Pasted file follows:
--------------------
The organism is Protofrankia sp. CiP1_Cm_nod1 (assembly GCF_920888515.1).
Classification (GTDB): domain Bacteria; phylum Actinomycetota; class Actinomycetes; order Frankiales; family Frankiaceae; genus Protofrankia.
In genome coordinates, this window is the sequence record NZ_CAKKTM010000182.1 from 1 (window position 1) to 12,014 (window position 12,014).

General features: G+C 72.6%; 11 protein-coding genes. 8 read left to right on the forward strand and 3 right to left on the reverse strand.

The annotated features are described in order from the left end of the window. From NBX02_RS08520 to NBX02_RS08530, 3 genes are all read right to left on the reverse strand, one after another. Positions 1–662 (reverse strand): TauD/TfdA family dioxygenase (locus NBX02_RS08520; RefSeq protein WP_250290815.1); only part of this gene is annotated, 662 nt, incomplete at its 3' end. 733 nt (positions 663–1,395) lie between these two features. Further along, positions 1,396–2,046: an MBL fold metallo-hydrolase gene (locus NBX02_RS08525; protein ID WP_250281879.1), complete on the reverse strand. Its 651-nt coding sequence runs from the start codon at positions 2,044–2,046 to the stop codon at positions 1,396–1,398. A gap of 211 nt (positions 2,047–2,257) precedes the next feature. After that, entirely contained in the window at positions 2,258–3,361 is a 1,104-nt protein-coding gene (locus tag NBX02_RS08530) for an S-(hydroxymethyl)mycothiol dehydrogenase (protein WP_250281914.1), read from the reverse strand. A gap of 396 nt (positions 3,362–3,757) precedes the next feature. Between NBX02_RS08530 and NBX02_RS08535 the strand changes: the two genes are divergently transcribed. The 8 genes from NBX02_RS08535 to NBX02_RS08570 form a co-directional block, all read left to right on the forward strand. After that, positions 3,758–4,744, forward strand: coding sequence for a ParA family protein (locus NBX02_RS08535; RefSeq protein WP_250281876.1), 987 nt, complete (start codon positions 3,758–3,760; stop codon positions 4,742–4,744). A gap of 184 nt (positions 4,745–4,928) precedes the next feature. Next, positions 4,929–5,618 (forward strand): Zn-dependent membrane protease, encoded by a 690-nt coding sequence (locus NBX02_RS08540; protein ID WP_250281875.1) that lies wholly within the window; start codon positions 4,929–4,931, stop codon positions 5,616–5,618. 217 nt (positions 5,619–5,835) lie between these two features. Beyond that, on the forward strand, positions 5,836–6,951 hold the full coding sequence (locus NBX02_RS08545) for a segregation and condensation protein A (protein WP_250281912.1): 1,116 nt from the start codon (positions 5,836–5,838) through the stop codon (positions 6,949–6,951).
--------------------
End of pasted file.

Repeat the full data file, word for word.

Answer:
The organism is Protofrankia sp. CiP1_Cm_nod1 (assembly GCF_920888515.1).
Classification (GTDB): domain Bacteria; phylum Actinomycetota; class Actinomycetes; order Frankiales; family Frankiaceae; genus Protofrankia.
In genome coordinates, this window is the sequence record NZ_CAKKTM010000182.1 from 1 (window position 1) to 12,014 (window position 12,014).

General features: G+C 72.6%; 11 protein-coding genes. 8 read left to right on the forward strand and 3 right to left on the reverse strand.

The annotated features are described in order from the left end of the window. From NBX02_RS08520 to NBX02_RS08530, 3 genes are all read right to left on the reverse strand, one after another. Positions 1–662 (reverse strand): TauD/TfdA family dioxygenase (locus NBX02_RS08520; RefSeq protein WP_250290815.1); only part of this gene is annotated, 662 nt, incomplete at its 3' end. 733 nt (positions 663–1,395) lie between these two features. Further along, positions 1,396–2,046: an MBL fold metallo-hydrolase gene (locus NBX02_RS08525; protein ID WP_250281879.1), complete on the reverse strand. Its 651-nt coding sequence runs from the start codon at positions 2,044–2,046 to the stop codon at positions 1,396–1,398. A gap of 211 nt (positions 2,047–2,257) precedes the next feature. After that, entirely contained in the window at positions 2,258–3,361 is a 1,104-nt protein-coding gene (locus tag NBX02_RS08530) for an S-(hydroxymethyl)mycothiol dehydrogenase (protein WP_250281914.1), read from the reverse strand. A gap of 396 nt (positions 3,362–3,757) precedes the next feature. Between NBX02_RS08530 and NBX02_RS08535 the strand changes: the two genes are divergently transcribed. The 8 genes from NBX02_RS08535 to NBX02_RS08570 form a co-directional block, all read left to right on the forward strand. After that, positions 3,758–4,744, forward strand: coding sequence for a ParA family protein (locus NBX02_RS08535; RefSeq protein WP_250281876.1), 987 nt, complete (start codon positions 3,758–3,760; stop codon positions 4,742–4,744). A gap of 184 nt (positions 4,745–4,928) precedes the next feature. Next, positions 4,929–5,618 (forward strand): Zn-dependent membrane protease, encoded by a 690-nt coding sequence (locus NBX02_RS08540; protein ID WP_250281875.1) that lies wholly within the window; start codon positions 4,929–4,931, stop codon positions 5,616–5,618. 217 nt (positions 5,619–5,835) lie between these two features. Beyond that, on the forward strand, positions 5,836–6,951 hold the full coding sequence (locus NBX02_RS08545) for a segregation and condensation protein A (protein WP_250281912.1): 1,116 nt from the start codon (positions 5,836–5,838) through the stop codon (positions 6,949–6,951).